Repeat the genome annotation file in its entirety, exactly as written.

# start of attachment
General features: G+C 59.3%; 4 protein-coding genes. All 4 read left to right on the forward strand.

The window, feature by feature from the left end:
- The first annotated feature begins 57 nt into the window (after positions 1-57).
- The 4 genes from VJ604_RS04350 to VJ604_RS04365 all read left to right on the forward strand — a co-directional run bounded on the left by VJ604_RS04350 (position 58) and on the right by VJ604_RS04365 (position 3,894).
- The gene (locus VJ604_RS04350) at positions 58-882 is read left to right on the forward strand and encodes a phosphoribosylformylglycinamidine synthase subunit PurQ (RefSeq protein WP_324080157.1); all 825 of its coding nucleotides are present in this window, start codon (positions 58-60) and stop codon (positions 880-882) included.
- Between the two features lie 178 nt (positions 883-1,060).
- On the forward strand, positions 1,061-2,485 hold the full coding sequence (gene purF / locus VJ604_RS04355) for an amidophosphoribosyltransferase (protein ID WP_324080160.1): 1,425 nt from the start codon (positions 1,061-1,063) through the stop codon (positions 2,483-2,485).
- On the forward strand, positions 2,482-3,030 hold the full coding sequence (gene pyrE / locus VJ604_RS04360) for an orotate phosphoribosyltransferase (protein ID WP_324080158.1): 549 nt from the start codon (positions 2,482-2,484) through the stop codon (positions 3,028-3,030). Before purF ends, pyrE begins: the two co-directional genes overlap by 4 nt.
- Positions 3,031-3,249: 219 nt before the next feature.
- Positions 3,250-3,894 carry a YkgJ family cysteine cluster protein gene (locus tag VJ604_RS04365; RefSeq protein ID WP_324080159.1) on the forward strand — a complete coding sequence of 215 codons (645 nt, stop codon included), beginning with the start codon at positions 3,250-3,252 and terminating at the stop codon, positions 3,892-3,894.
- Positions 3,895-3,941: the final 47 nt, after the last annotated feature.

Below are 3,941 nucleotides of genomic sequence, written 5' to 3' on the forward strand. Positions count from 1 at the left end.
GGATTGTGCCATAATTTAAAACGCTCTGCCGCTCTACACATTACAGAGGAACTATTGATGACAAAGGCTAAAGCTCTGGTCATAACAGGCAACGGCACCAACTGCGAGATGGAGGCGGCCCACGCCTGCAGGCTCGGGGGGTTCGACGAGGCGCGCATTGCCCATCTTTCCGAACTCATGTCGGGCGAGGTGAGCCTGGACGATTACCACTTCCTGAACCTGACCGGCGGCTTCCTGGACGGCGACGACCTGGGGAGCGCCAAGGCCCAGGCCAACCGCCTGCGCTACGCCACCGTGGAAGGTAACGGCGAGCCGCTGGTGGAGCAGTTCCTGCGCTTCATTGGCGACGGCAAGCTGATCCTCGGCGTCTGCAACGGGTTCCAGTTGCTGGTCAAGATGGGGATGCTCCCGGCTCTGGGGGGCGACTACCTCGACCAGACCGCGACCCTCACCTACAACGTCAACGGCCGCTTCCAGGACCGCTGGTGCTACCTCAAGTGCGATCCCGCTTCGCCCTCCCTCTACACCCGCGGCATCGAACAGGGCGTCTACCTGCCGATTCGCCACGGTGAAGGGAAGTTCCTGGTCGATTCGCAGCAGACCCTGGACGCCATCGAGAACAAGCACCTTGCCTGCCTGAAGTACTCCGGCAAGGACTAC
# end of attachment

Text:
General features: G+C 59.3%; 4 protein-coding genes. All 4 read left to right on the forward strand.

The window, feature by feature from the left end:
- The first annotated feature begins 57 nt into the window (after positions 1-57).
- The 4 genes from VJ604_RS04350 to VJ604_RS04365 all read left to right on the forward strand — a co-directional run bounded on the left by VJ604_RS04350 (position 58) and on the right by VJ604_RS04365 (position 3,894).
- The gene (locus VJ604_RS04350) at positions 58-882 is read left to right on the forward strand and encodes a phosphoribosylformylglycinamidine synthase subunit PurQ (RefSeq protein WP_324080157.1); all 825 of its coding nucleotides are present in this window, start codon (positions 58-60) and stop codon (positions 880-882) included.
- Between the two features lie 178 nt (positions 883-1,060).
- On the forward strand, positions 1,061-2,485 hold the full coding sequence (gene purF / locus VJ604_RS04355) for an amidophosphoribosyltransferase (protein ID WP_324080160.1): 1,425 nt from the start codon (positions 1,061-1,063) through the stop codon (positions 2,483-2,485).
- On the forward strand, positions 2,482-3,030 hold the full coding sequence (gene pyrE / locus VJ604_RS04360) for an orotate phosphoribosyltransferase (protein ID WP_324080158.1): 549 nt from the start codon (positions 2,482-2,484) through the stop codon (positions 3,028-3,030). Before purF ends, pyrE begins: the two co-directional genes overlap by 4 nt.
- Positions 3,031-3,249: 219 nt before the next feature.
- Positions 3,250-3,894 carry a YkgJ family cysteine cluster protein gene (locus tag VJ604_RS04365; RefSeq protein ID WP_324080159.1) on the forward strand — a complete coding sequence of 215 codons (645 nt, stop codon included), beginning with the start codon at positions 3,250-3,252 and terminating at the stop codon, positions 3,892-3,894.
- Positions 3,895-3,941: the final 47 nt, after the last annotated feature.

Below are 3,941 nucleotides of genomic sequence, written 5' to 3' on the forward strand. Positions count from 1 at the left end.
GGATTGTGCCATAATTTAAAACGCTCTGCCGCTCTACACATTACAGAGGAACTATTGATGACAAAGGCTAAAGCTCTGGTCATAACAGGCAACGGCACCAACTGCGAGATGGAGGCGGCCCACGCCTGCAGGCTCGGGGGGTTCGACGAGGCGCGCATTGCCCATCTTTCCGAACTCATGTCGGGCGAGGTGAGCCTGGACGATTACCACTTCCTGAACCTGACCGGCGGCTTCCTGGACGGCGACGACCTGGGGAGCGCCAAGGCCCAGGCCAACCGCCTGCGCTACGCCACCGTGGAAGGTAACGGCGAGCCGCTGGTGGAGCAGTTCCTGCGCTTCATTGGCGACGGCAAGCTGATCCTCGGCGTCTGCAACGGGTTCCAGTTGCTGGTCAAGATGGGGATGCTCCCGGCTCTGGGGGGCGACTACCTCGACCAGACCGCGACCCTCACCTACAACGTCAACGGCCGCTTCCAGGACCGCTGGTGCTACCTCAAGTGCGATCCCGCTTCGCCCTCCCTCTACACCCGCGGCATCGAACAGGGCGTCTACCTGCCGATTCGCCACGGTGAAGGGAAGTTCCTGGTCGATTCGCAGCAGACCCTGGACGCCATCGAGAACAAGCACCTTGCCTGCCTGAAGTACTCCGGCAAGGACTAC